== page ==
I let my neighbor know beyond the hill;
And on a day we meet to walk the line
And set the wall between us once again.
We keep the wall between us as we go.
To each the boulders that have fallen to each.
And some are loaves and some so nearly balls
We have to use a spell to make them balance:
‘Stay where you are until our backs are turned!’
We wear our fingers rough with handling them.
Oh, just another kind of out-door game,
One on a side. It comes to little more:
There where it is we do not need the wall:
He is all pine and I am apple orchard.
My apple trees will never get across
And eat the cones under his pines, I tell him.
He only says, ‘Good fences make good neighbors’.
Spring is the mischief in me, and I wonder
If I could put a notion in his head:
‘Why do they make good neighbors? Isn’t it
Where there are cows?
But here there are no cows.
Before I built a wall I’d ask to know
What I was walling in or walling out,
And to whom I was like to give offence.
Something there is that doesn’t love a wall,
That wants it down.’ I could say ‘Elves’ to him,
But it’s not elves exactly, and I’d rather
He said it for himself. I see him there
Bringing a stone grasped firmly by the top
In each hand, like an old-stone savage armed.
He moves in darkness as it seems to me~
Not of woods only and the shade of trees.
He will not go behind his father’s saying,
And he likes having thought of it so well
He says again, “Good fences make good neighbors.”

Holy Spirit, are you the something there is that doesn’t love a wall?  Amen.

The Difference

Stop!  Don’t read any further until you check out the Gospel Reading for this coming Sunday, July 12th:  click here.

Salome Dancing Before Herod:  Gustave Moreau, 1874-76

Salome Dancing Before Herod: Gustave Moreau, 1874-76

This story has lots of tawdry details.  And judging by the ticker on CNN, we are a society that like to listen in on tawdry details!  Imagine yourself as Herod:  your new wife’s daughter dancing seductively for you and your friends; drinking a little too much wine; later, in a perfunctory display of power, making a hasty oath, then being bound by pride to do it (against your better judgment).  Or, imagine being Salome.  Herodias.  John the Baptist.  The Executioner.  The disciples who gather a headless body.  Or even the kitchen help sent to fetch a platter.

The meaning of the story can easily be lost in all of the tawdry details (are you listening, Jackson family?).   The real story here is the difference between power (which Herod has) and authority (which belonged to those who followed this message of repentence:  John, Jesus, the Disciples out on their Mission).  The contrast is clear.  Power can be used for good or evil.  Authority, true authority, is not necessarily found in banquet halls.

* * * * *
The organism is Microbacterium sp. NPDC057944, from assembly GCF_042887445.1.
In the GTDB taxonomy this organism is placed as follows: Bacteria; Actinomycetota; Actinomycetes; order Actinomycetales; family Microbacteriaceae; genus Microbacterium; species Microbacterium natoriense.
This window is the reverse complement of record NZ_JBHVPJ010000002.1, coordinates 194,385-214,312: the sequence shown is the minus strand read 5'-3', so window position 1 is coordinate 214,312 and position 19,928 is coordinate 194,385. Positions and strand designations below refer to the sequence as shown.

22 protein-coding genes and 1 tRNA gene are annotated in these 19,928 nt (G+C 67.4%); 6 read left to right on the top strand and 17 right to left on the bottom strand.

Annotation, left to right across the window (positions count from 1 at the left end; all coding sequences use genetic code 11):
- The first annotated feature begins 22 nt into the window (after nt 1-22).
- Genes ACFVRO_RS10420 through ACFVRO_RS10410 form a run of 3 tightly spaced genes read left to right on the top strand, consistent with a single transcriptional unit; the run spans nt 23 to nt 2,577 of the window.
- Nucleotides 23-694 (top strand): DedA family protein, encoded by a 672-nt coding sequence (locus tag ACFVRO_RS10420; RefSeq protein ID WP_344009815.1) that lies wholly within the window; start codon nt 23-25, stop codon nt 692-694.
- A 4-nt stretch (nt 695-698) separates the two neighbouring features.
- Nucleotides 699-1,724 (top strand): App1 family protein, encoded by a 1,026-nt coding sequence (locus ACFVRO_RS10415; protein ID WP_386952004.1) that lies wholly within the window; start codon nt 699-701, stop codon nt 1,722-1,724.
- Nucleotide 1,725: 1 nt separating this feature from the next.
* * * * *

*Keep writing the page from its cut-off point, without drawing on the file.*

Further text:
God of true authority, let us not be deceived by your weaker incarnation:  power.  Amen.



The Gospel text for Sunday, July 5th is found in Mark 6:1-13.  Read it here.

For me, this text is not about the particulars–where Jesus went, who said what, where the disciples were sent to, what they did.  How many shakes of your shoes is the right number?  Are these sandals OK?  Which two went with which two?  (You know, reading this story as a formula and a technical manual.)  Rather, this text is bigger–way, way bigger.  This text is about authority.  Who has it, but more importantly, where authority comes from, and how one uses it.

Think that where you live gives you authority from God?  Or that where you live automatically disqualifies you from God’s authority?  Mark’s story makes us think again. 

As the hometown crowd questions Jesus’ authority on the basis of his familiarity, I appreciate the profound wisdom that Jesus doesn’t defend himself, or plead with them to accept him.  Instead, he points to God’s authority in the similar fates of the prophets (vs. 4).  And though Jesus was amazed at their unbelief, he pressed on, passing God’s authority on to the disciples, who then spread the message even further.

scripture scroll

So we find in this passage that genuine authority is not diminished in the face of resistance.  Genuine authority is also not minimized by one’s empowering of others.  If this is true, why have we (the church) been so afraid to claim God’s authority, God’s message of healing, reconciliation and love, that comes in the person and work of Jesus Christ?  Furthermore, why have we been so timid in our empowerment of others? 

Lord God, faith takes many shapes.  Help us to realize that regardless of all else, faith is defined by a resolute confidence in a higher authority:  You.  Amen.